After wandering off in the desert and being presumed dead in the previous film, Vladimir returns here, claiming to be the reincarnation of Moses, spouting scripture and purporting to be the leader of his people. The remaining band members don’t put up much of a fuss and begin the journey back, but not before Vladimir/Moses (who’s hardly as reformed as he claims) steals the nose of the Statue of Liberty. Subsequently, the band finds themselves trailed by a CIA agent (André Wilms), who will also try to claim the status of ancient prophet as a way to infiltrate the group.
More overtly bizarre in both subject matter and structure, Leningrad Cowboys Meet Moses is nowhere near as cohesive as its predecessor, but it still yields some hilariously strange images, like a scene that features Moses and a band member engaging in a literary battle between the Old Testament and The Communist Manifesto.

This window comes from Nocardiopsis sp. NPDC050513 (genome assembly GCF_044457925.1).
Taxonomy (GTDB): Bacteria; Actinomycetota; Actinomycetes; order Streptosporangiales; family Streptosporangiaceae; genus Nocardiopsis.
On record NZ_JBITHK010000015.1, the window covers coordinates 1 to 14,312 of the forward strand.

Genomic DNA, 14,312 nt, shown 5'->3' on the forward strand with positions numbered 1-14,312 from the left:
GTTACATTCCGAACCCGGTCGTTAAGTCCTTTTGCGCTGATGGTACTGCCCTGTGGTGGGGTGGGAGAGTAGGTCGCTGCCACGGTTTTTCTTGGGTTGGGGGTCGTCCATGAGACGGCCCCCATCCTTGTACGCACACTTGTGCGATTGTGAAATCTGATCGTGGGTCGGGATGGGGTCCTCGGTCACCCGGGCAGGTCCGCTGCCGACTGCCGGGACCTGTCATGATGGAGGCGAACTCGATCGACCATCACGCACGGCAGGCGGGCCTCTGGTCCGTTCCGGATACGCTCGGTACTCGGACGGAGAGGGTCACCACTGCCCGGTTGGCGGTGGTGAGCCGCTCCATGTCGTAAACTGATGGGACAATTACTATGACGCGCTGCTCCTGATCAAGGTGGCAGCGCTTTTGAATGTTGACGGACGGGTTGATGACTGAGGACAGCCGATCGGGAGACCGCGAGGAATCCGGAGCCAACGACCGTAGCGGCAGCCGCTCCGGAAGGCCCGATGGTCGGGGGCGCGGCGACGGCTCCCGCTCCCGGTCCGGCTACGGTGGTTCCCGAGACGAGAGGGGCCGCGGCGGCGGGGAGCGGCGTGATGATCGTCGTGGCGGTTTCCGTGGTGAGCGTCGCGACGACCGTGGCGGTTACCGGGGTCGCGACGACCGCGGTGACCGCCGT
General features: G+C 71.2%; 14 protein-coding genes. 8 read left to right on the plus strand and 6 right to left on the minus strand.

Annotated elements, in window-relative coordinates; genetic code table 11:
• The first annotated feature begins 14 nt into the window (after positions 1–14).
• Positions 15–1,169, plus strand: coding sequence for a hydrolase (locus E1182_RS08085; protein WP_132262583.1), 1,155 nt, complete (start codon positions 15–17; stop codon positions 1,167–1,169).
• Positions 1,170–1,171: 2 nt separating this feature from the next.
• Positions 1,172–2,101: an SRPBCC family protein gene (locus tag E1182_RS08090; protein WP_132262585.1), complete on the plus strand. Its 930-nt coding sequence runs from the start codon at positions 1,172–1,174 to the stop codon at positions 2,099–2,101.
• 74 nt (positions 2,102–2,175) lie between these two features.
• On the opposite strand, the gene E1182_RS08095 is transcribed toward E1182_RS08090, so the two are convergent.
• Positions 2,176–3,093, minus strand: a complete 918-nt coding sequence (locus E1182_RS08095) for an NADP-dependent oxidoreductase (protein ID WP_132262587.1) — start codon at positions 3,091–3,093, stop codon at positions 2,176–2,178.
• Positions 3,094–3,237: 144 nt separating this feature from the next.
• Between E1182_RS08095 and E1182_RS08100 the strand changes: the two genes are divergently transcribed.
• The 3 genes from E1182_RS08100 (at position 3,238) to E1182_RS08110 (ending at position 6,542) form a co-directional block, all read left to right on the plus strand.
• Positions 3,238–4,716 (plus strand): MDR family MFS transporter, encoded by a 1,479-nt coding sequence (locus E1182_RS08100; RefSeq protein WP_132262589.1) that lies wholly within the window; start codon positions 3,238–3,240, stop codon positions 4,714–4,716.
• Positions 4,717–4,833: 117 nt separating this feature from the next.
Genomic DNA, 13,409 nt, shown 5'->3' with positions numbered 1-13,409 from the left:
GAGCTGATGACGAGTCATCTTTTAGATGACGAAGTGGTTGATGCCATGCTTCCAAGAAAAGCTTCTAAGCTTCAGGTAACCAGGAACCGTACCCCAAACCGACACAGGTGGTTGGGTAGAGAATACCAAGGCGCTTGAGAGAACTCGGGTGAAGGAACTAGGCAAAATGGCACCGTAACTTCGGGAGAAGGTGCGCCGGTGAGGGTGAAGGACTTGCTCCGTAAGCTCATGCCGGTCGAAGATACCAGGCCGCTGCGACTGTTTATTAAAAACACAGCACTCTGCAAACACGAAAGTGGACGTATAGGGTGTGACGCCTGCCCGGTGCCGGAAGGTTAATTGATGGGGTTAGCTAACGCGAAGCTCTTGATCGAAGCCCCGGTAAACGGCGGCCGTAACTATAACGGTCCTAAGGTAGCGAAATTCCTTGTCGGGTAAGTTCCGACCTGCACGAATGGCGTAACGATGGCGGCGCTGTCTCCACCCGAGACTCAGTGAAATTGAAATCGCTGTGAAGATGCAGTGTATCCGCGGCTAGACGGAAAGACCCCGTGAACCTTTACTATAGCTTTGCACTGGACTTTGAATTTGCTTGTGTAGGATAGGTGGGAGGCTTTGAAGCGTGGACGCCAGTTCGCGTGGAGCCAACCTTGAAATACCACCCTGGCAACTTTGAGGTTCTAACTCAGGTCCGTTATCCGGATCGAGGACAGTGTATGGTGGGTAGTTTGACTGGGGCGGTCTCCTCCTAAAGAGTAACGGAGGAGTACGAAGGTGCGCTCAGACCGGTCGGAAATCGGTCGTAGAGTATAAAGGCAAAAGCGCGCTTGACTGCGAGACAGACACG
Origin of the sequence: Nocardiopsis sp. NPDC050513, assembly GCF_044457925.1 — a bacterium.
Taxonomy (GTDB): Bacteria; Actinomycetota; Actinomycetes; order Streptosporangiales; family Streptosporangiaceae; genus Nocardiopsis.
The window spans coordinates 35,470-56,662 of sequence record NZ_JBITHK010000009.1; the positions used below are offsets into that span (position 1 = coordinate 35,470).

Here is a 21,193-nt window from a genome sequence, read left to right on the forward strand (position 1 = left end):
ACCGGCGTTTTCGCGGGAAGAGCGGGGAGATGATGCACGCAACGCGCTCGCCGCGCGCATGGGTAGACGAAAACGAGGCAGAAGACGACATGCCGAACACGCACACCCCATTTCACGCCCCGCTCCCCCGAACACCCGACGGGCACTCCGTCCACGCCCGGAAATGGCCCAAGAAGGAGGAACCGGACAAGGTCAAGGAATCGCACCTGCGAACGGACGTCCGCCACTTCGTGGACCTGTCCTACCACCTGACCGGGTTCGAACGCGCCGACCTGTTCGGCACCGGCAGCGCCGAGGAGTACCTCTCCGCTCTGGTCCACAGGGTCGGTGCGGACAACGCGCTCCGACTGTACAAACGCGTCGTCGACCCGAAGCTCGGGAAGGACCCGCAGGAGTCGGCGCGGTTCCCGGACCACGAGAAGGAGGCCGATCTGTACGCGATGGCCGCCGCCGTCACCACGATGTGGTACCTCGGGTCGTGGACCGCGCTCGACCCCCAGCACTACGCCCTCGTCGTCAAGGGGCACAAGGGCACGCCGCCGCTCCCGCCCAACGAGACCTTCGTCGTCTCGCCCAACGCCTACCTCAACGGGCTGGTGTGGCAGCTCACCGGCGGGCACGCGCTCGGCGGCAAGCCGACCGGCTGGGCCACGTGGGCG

The third disc in the set features Total Balalaika Show — a concert documentary of the Cowboys’ 1994 performance in Helsinki’s Senate Square, along with the Alexandrov Red Army Chorus and Dance Ensemble. Reportedly, 70,000 people attended the concert, and this straightforward, hour-long documentation of the event is surreally joyous, as traditional Russian songs intermingle with covers of Bob Dylan, Lynyrd Skynyrd and The Turtles. Disc three also includes five music videos — the pre-feature film “Rocky VI,” “Thru the Wire” and “L.A. Woman” along with “Those Were the Days” and “These Boots.”
If you thought Spinal Tap was the only fictional band to achieve major real-world notoriety, think again. The blank-faced Leningrad Cowboys are a deadpan riot as this Eclipse set can handily attest to.